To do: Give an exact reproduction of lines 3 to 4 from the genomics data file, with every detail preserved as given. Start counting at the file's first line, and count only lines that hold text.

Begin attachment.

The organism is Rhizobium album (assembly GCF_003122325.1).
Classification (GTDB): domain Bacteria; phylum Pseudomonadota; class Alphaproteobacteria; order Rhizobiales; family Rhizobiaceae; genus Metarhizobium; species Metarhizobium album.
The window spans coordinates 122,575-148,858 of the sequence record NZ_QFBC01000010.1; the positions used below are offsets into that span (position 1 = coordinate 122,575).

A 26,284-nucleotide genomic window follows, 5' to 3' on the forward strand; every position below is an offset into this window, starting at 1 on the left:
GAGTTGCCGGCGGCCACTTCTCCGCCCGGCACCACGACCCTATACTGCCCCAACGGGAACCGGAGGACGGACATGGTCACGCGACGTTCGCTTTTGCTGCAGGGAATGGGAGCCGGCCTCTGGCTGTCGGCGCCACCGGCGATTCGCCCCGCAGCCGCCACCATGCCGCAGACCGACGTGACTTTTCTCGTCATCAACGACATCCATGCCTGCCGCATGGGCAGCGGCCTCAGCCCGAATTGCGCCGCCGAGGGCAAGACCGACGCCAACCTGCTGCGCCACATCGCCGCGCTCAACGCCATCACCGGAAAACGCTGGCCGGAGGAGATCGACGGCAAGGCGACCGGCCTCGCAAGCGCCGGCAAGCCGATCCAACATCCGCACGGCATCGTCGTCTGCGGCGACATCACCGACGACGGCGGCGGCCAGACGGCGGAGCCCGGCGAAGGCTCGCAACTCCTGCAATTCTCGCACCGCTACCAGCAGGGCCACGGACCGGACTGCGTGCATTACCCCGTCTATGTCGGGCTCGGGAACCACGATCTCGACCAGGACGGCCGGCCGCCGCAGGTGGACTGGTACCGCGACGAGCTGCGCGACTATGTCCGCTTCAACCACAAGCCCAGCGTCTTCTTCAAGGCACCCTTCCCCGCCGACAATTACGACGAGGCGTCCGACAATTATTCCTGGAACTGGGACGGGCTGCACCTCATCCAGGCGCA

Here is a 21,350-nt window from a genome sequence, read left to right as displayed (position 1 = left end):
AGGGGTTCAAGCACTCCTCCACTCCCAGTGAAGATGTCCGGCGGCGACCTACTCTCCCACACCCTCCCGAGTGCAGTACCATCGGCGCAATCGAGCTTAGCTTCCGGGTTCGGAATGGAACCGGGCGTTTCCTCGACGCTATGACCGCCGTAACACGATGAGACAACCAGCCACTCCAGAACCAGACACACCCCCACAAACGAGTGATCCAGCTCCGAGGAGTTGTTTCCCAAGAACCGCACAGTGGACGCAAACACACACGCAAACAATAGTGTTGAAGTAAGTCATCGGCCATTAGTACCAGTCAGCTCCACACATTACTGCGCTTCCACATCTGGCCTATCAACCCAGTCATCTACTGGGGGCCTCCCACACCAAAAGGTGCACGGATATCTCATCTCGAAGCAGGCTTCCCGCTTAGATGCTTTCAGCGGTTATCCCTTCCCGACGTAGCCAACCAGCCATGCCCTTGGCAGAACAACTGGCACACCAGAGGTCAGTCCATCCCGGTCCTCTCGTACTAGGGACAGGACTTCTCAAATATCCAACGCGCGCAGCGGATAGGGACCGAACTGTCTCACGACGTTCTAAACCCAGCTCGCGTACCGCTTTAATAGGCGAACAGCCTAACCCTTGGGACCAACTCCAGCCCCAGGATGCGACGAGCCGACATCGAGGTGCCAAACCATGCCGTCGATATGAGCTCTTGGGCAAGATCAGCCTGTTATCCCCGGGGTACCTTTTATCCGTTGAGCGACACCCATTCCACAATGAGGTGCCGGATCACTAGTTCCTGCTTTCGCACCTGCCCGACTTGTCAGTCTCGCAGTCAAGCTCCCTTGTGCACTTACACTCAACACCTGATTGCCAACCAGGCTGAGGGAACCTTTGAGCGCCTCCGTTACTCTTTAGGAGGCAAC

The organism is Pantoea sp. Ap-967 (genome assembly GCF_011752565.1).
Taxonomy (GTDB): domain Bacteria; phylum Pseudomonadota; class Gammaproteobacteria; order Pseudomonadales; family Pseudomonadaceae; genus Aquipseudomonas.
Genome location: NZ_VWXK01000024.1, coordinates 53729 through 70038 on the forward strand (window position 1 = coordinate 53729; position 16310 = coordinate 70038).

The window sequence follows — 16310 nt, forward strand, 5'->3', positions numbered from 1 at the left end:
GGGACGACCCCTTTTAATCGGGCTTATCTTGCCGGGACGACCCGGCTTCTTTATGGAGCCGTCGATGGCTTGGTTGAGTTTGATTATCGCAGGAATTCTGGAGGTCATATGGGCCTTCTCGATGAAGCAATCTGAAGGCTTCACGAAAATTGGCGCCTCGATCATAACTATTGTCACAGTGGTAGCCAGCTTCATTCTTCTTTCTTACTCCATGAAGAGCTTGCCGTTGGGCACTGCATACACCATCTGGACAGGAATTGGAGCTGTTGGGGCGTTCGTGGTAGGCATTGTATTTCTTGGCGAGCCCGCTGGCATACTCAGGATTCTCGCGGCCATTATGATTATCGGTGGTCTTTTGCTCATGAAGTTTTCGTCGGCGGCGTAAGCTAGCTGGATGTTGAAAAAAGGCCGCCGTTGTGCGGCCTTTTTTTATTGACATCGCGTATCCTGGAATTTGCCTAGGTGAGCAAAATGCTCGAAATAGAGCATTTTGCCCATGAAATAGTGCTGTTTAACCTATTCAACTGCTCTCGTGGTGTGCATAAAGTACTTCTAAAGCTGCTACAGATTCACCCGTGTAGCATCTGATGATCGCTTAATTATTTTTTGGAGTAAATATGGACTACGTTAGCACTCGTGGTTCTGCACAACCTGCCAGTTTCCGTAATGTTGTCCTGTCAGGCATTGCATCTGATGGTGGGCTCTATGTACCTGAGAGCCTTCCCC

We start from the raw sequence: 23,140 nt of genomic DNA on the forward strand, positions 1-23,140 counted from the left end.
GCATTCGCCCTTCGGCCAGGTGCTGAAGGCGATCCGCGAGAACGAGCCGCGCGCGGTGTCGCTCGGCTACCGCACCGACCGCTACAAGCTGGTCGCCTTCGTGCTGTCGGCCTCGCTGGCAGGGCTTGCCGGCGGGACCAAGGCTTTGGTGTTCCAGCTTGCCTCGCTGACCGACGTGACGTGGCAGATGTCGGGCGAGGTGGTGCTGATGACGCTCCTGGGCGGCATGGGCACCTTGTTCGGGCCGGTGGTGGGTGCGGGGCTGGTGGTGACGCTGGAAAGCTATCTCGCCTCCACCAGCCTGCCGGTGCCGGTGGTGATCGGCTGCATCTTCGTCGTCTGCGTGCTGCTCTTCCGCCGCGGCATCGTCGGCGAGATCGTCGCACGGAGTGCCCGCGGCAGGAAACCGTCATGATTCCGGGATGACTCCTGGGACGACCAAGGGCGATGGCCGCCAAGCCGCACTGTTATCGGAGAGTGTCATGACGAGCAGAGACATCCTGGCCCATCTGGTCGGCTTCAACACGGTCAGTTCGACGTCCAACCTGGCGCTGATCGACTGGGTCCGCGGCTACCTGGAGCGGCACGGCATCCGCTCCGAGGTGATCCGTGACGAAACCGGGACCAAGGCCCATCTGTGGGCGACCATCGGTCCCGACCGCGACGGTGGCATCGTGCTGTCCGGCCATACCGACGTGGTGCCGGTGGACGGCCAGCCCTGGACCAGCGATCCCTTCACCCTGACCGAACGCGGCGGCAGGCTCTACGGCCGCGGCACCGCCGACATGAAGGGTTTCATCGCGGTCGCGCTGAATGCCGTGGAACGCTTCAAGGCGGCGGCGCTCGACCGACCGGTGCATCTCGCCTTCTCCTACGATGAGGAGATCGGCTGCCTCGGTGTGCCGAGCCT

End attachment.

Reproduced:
The window spans coordinates 122,575-148,858 of the sequence record NZ_QFBC01000010.1; the positions used below are offsets into that span (position 1 = coordinate 122,575).

A 26,284-nucleotide genomic window follows, 5' to 3' on the forward strand; every position below is an offset into this window, starting at 1 on the left: